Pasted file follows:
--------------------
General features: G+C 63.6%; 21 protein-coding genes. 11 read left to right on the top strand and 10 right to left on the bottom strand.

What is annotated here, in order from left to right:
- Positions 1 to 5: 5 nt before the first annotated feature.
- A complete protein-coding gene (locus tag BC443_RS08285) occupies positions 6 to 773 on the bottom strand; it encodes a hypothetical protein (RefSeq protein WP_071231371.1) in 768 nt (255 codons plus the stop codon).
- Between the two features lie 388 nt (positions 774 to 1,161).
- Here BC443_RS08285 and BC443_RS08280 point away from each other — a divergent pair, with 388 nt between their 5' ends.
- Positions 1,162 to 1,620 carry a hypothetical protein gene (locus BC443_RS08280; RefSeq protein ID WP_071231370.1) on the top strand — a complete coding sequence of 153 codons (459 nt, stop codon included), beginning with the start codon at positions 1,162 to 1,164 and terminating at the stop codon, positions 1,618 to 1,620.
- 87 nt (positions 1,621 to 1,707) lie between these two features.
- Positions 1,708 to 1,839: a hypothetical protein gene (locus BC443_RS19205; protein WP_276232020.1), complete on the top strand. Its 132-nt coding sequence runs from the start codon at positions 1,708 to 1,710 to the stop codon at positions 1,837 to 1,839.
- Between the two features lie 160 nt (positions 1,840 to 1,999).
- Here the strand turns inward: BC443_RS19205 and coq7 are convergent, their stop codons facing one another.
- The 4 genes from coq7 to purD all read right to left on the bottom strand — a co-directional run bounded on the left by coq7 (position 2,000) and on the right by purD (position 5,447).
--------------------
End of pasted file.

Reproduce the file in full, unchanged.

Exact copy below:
General features: G+C 63.6%; 21 protein-coding genes. 11 read left to right on the top strand and 10 right to left on the bottom strand.

What is annotated here, in order from left to right:
- Positions 1 to 5: 5 nt before the first annotated feature.
- A complete protein-coding gene (locus tag BC443_RS08285) occupies positions 6 to 773 on the bottom strand; it encodes a hypothetical protein (RefSeq protein WP_071231371.1) in 768 nt (255 codons plus the stop codon).
- Between the two features lie 388 nt (positions 774 to 1,161).
- Here BC443_RS08285 and BC443_RS08280 point away from each other — a divergent pair, with 388 nt between their 5' ends.
- Positions 1,162 to 1,620 carry a hypothetical protein gene (locus BC443_RS08280; RefSeq protein ID WP_071231370.1) on the top strand — a complete coding sequence of 153 codons (459 nt, stop codon included), beginning with the start codon at positions 1,162 to 1,164 and terminating at the stop codon, positions 1,618 to 1,620.
- 87 nt (positions 1,621 to 1,707) lie between these two features.
- Positions 1,708 to 1,839: a hypothetical protein gene (locus BC443_RS19205; protein WP_276232020.1), complete on the top strand. Its 132-nt coding sequence runs from the start codon at positions 1,708 to 1,710 to the stop codon at positions 1,837 to 1,839.
- Between the two features lie 160 nt (positions 1,840 to 1,999).
- Here the strand turns inward: BC443_RS19205 and coq7 are convergent, their stop codons facing one another.
- The 4 genes from coq7 to purD all read right to left on the bottom strand — a co-directional run bounded on the left by coq7 (position 2,000) and on the right by purD (position 5,447).